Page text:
Community Conversations

 

 

Come together in recognizing and celebrating the diversity that makes our community strong and vital. Upcoming programs offer opportunities for honest conversations about how racial identities develop and influence our cultural norms, helping participants understand the differences between commonly held perceptions, unspoken norms, and the realities of contemporary experiences.

INDIE LENS POP-UP: Dolores

Thursday, March 1

10:00 a.m. Dolores
7:00 p.m. Dolores

With intimate and unprecedented access, Peter Bratt's Dolores tells the story of Dolores Huerta, among the most important, yet least-known activist in American history. Cofounder of the first farmworkers union with Cesar Chavez, she tirelessly led the fight for racial and labor justice, becoming one of the most defiant feminists of the 20th century.

Conversations on Race and Empowerment (CoRE)

Conversations on Race and Empowerment (CoRE) is presented as a facilitated community dialogue within the Arts Center. CoRE will discuss the impact of race, power, and identity in our country and community. Reverend Lex Cade-White and Alexandra Nugent, both experienced facilitators, will use data-driven resources to engage participants in approachable and inclusive discussions on race through creative expression and self-reflection. This series will equip participants with the vocabulary and knowledge needed to further their understanding of historical and current race relations and privilege. The CoRE series will give tools to empower participants to go out and make a difference in their communities.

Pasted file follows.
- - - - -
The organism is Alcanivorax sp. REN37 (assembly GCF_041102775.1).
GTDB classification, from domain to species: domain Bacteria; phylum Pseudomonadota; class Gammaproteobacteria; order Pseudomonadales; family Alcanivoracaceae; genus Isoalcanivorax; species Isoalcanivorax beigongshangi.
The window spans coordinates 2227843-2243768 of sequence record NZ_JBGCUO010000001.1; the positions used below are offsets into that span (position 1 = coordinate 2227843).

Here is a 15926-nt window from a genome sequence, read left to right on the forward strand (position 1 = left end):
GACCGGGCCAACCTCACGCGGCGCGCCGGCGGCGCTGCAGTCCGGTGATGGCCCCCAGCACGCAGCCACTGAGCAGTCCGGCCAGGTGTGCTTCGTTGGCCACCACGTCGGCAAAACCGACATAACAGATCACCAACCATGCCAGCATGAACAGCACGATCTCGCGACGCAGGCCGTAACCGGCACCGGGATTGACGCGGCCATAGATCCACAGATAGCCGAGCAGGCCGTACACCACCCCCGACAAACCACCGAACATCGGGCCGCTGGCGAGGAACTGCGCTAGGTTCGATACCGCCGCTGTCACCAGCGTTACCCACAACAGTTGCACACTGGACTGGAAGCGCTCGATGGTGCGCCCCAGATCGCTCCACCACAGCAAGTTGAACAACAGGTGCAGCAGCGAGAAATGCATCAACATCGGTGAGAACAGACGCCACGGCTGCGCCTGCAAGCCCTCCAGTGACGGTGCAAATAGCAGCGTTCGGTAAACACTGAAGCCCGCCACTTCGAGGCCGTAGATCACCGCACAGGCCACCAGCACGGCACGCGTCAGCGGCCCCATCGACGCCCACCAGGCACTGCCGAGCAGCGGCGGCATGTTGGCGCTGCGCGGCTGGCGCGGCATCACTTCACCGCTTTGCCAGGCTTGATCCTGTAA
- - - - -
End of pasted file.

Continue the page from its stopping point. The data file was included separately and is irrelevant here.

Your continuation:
All session run 6:00–7:30 p.m.

Tuesday, March 6, Session 2: Learning and Contributions
Tuesday, April 10, Session 3: Close Encounters
Tuesday, May 1, Session 4: Age of Innocence and Reason
 

INDIE LENS POP-UP: Look and See: Wendell Berrry's Kentucky

Tuesday, April 3

10:00 a.m. Look and See: Wendell Berry's Kentucky
7:00 p.m. Look and See: Wendell Berry's Kentucky

Look and See: Wendell Berry's Kentucky is a portrait of the changing landscapes and shifting values of rural America in the era of industrial agriculture, as seen through the mind’s eye of award-winning writer and farmer Wendell Berry, back home in his native Henry County, Kentucky.

INDIE LENS POP-UP: Served Like a Girl

Thursday, May 3

10:00 a.m. Served Like a Girl
7:00 p.m. Served Like a Girl

Served Like a Girl provides a candid look at a shared sisterhood to help the rising number of homeless women veterans who served in Iraq and Afghanistan, and suffer from PTSD, sexual abuse, and other traumas. By entering into the “Ms. Veteran American” competition, these amazing ladies unexpectedly come full circle in a quest for healing and hope.